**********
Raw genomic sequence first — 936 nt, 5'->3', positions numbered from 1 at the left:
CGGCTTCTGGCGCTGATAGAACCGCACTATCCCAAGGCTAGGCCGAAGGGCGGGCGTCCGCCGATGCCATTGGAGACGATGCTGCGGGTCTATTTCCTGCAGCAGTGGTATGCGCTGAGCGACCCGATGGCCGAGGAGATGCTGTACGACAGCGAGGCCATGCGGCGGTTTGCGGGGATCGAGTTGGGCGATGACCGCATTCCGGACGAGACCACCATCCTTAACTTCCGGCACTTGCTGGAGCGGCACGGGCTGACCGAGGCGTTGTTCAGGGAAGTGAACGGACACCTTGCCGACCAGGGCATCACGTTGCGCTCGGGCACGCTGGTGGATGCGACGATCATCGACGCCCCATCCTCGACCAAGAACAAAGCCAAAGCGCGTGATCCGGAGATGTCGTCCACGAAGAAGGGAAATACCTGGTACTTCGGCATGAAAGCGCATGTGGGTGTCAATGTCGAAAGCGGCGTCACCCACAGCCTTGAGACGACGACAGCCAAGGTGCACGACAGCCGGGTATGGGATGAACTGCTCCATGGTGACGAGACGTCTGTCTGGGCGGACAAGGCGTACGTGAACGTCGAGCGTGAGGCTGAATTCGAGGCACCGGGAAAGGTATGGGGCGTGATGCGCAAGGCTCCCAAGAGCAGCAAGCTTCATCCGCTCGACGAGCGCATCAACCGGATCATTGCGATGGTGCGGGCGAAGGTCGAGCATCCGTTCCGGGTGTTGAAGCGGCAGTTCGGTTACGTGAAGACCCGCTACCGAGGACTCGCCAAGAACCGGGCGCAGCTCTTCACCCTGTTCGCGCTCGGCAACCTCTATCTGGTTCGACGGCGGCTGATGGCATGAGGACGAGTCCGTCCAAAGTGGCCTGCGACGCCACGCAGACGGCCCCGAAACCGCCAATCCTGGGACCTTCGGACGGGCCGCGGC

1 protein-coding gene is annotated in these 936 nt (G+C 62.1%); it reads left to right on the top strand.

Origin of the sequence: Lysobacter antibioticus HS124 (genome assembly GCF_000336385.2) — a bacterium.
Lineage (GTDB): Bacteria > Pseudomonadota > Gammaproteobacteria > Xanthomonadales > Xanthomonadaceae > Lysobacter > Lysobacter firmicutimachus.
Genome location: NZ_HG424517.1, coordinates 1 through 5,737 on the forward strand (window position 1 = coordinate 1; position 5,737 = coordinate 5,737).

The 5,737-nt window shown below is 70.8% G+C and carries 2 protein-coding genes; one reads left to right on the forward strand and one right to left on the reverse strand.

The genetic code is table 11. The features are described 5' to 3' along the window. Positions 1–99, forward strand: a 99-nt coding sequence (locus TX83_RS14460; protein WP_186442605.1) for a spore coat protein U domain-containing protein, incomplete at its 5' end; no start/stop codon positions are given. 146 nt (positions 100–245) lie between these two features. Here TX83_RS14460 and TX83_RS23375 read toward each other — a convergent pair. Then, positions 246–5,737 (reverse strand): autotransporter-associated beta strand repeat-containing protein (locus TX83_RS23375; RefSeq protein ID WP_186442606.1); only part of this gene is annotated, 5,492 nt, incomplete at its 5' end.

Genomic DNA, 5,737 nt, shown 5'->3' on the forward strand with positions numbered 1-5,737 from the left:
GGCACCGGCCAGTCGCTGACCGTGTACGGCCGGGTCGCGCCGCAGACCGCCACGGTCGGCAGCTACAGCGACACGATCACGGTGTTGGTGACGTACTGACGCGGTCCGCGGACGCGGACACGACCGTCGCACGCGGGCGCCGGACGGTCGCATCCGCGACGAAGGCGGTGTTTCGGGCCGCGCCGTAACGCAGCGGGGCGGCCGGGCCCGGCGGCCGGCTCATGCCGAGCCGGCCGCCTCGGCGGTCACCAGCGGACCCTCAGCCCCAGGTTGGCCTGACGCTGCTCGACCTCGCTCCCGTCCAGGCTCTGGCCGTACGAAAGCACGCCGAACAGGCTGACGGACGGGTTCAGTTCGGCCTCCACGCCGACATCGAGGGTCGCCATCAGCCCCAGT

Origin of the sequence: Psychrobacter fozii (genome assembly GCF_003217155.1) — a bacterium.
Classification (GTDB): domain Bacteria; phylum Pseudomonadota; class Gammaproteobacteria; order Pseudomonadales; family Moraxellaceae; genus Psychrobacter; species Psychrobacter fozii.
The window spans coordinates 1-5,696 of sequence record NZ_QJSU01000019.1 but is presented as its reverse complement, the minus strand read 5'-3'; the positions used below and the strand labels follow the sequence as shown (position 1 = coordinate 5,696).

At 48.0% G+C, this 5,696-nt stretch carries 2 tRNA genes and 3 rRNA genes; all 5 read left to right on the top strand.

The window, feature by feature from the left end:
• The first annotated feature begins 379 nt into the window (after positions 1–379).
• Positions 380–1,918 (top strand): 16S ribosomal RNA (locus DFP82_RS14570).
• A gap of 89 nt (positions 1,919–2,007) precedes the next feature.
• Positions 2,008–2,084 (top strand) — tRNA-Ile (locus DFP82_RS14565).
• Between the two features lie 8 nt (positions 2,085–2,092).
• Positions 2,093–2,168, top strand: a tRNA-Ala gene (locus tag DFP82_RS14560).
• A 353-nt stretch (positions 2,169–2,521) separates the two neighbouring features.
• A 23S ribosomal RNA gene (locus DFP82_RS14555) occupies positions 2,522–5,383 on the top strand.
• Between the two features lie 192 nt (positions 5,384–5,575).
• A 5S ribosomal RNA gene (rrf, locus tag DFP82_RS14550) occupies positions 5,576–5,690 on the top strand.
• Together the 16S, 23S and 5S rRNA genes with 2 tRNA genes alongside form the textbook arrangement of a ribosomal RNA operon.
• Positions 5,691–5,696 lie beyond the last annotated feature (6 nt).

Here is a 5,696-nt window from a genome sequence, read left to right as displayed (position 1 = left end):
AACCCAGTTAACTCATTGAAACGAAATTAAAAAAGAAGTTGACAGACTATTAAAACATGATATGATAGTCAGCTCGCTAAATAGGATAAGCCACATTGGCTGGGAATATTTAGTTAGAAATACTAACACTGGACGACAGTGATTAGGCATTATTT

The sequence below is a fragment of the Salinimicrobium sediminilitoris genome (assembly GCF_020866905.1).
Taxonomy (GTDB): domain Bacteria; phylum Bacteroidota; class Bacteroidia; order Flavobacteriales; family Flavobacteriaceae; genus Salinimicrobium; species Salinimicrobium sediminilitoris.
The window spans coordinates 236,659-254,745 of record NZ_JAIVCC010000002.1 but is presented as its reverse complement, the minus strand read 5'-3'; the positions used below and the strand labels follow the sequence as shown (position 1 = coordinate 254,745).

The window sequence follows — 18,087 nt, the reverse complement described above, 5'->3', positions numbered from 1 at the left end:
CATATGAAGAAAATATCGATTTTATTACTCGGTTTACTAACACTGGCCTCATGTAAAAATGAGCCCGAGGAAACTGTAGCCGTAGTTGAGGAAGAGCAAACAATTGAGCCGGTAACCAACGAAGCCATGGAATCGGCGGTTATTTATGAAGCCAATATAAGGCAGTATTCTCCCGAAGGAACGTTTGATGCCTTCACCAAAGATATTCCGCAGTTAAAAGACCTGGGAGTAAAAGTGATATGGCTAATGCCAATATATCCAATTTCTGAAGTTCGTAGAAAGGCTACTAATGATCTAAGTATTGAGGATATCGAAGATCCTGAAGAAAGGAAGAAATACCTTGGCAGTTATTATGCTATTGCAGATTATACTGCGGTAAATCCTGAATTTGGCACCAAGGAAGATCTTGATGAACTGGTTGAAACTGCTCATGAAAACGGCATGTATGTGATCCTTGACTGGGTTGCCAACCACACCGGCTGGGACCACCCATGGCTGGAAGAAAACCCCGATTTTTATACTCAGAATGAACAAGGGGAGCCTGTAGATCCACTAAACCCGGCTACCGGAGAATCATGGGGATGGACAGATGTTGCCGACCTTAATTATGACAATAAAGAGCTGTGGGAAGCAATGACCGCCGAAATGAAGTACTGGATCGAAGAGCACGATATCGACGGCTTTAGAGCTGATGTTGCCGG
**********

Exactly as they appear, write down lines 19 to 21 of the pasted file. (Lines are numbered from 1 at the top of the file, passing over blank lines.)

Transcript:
• Positions 2,008–2,084 (top strand) — tRNA-Ile (locus DFP82_RS14565).
• Between the two features lie 8 nt (positions 2,085–2,092).
• Positions 2,093–2,168, top strand: a tRNA-Ala gene (locus tag DFP82_RS14560).